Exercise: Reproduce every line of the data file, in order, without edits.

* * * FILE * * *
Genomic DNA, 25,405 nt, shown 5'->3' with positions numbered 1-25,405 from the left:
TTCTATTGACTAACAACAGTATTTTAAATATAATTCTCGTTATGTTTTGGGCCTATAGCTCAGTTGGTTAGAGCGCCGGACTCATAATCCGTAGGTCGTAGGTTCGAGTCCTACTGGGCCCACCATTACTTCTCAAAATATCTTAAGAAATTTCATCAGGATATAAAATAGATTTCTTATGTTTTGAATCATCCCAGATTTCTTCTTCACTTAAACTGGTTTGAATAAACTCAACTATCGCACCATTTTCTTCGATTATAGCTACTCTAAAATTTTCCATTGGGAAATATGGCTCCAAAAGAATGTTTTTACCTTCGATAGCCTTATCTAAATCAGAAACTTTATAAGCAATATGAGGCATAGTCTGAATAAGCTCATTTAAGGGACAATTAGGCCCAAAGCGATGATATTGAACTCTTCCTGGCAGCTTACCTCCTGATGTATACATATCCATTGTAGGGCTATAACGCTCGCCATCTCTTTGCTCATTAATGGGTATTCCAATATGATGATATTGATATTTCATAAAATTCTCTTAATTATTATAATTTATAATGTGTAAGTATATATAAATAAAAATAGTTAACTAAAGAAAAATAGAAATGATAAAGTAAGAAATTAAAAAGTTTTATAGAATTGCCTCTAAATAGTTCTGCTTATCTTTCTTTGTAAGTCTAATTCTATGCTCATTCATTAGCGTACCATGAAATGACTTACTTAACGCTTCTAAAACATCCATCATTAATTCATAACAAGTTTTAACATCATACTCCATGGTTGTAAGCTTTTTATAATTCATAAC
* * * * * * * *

Genomic DNA, 25,405 nt, shown 5'->3' with positions numbered 1-25,405 from the left:
TTCTATTGACTAACAACAGTATTTTAAATATAATTCTCGTTATGTTTTGGGCCTATAGCTCAGTTGGTTAGAGCGCCGGACTCATAATCCGTAGGTCGTAGGTTCGAGTCCTACTGGGCCCACCATTACTTCTCAAAATATCTTAAGAAATTTCATCAGGATATAAAATAGATTTCTTATGTTTTGAATCATCCCAGATTTCTTCTTCACTTAAACTGGTTTGAATAAACTCAACTATCGCACCATTTTCTTCGATTATAGCTACTCTAAAATTTTCCATTGGGAAATATGGCTCCAAAAGAATGTTTTTACCTTCGATAGCCTTATCTAAATCAGAAACTTTATAAGCAATATGAGGCATAGTCTGAATAAGCTCATTTAAGGGACAATTAGGCCCAAAGCGATGATATTGAACTCTTCCTGGCAGCTTACCTCCTGATGTATACATATCCATTGTAGGGCTATAACGCTCGCCATCTCTTTGCTCATTAATGGGTATTCCAATATGATGATATTGATATTTCATAAAATTCTCTTAATTATTATAATTTATAATGTGTAAGTATATATAAATAAAAATAGTTAACTAAAGAAAAATAGAAATGATAAAGTAAGAAATTAAAAAGTTTTATAGAATTGCCTCTAAATAGTTCTGCTTATCTTTCTTTGTAAGTCTAATTCTATGCTCATTCATTAGCGTACCATGAAATGACTTACTTAACGCTTCTAAAACATCCATCATTAATTCATAACAAGTTTTAACATCATACTCCATGGTTGTAAGCTTTTTATAATTCATAAC